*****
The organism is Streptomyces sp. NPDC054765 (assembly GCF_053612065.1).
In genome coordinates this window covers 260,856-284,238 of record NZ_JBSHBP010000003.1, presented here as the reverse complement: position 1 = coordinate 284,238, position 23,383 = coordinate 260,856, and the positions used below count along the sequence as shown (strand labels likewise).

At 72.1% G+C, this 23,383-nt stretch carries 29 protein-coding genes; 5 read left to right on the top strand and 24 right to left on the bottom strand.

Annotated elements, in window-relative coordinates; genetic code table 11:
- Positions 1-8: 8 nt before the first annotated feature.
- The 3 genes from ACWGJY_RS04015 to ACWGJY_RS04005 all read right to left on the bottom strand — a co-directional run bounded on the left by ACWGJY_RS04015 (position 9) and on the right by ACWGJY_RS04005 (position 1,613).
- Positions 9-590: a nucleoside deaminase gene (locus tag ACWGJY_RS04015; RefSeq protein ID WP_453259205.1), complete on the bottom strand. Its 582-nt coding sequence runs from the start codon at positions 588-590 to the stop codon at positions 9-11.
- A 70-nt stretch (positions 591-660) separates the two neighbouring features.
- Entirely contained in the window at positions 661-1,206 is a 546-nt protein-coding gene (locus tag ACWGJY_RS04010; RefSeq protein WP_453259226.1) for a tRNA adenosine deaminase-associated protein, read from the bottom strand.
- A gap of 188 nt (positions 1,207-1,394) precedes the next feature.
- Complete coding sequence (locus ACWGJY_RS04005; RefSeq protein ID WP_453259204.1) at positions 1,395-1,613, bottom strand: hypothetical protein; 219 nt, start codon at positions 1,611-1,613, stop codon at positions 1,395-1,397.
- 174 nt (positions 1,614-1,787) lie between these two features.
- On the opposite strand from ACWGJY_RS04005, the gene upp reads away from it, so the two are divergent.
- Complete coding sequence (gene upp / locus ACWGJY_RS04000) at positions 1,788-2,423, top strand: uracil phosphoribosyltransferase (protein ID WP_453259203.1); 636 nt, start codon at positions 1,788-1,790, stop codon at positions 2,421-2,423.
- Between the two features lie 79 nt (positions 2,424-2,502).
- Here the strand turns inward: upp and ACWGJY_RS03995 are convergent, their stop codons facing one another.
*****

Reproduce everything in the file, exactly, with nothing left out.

The organism is Streptomyces sp. NPDC054765 (assembly GCF_053612065.1).
In genome coordinates this window covers 260,856-284,238 of record NZ_JBSHBP010000003.1, presented here as the reverse complement: position 1 = coordinate 284,238, position 23,383 = coordinate 260,856, and the positions used below count along the sequence as shown (strand labels likewise).

At 72.1% G+C, this 23,383-nt stretch carries 29 protein-coding genes; 5 read left to right on the top strand and 24 right to left on the bottom strand.

Annotated elements, in window-relative coordinates; genetic code table 11:
- Positions 1-8: 8 nt before the first annotated feature.
- The 3 genes from ACWGJY_RS04015 to ACWGJY_RS04005 all read right to left on the bottom strand — a co-directional run bounded on the left by ACWGJY_RS04015 (position 9) and on the right by ACWGJY_RS04005 (position 1,613).
- Positions 9-590: a nucleoside deaminase gene (locus tag ACWGJY_RS04015; RefSeq protein ID WP_453259205.1), complete on the bottom strand. Its 582-nt coding sequence runs from the start codon at positions 588-590 to the stop codon at positions 9-11.
- A 70-nt stretch (positions 591-660) separates the two neighbouring features.
- Entirely contained in the window at positions 661-1,206 is a 546-nt protein-coding gene (locus tag ACWGJY_RS04010; RefSeq protein WP_453259226.1) for a tRNA adenosine deaminase-associated protein, read from the bottom strand.
- A gap of 188 nt (positions 1,207-1,394) precedes the next feature.
- Complete coding sequence (locus ACWGJY_RS04005; RefSeq protein ID WP_453259204.1) at positions 1,395-1,613, bottom strand: hypothetical protein; 219 nt, start codon at positions 1,611-1,613, stop codon at positions 1,395-1,397.
- 174 nt (positions 1,614-1,787) lie between these two features.
- On the opposite strand from ACWGJY_RS04005, the gene upp reads away from it, so the two are divergent.
- Complete coding sequence (gene upp / locus ACWGJY_RS04000) at positions 1,788-2,423, top strand: uracil phosphoribosyltransferase (protein ID WP_453259203.1); 636 nt, start codon at positions 1,788-1,790, stop codon at positions 2,421-2,423.
- Between the two features lie 79 nt (positions 2,424-2,502).
- Here the strand turns inward: upp and ACWGJY_RS03995 are convergent, their stop codons facing one another.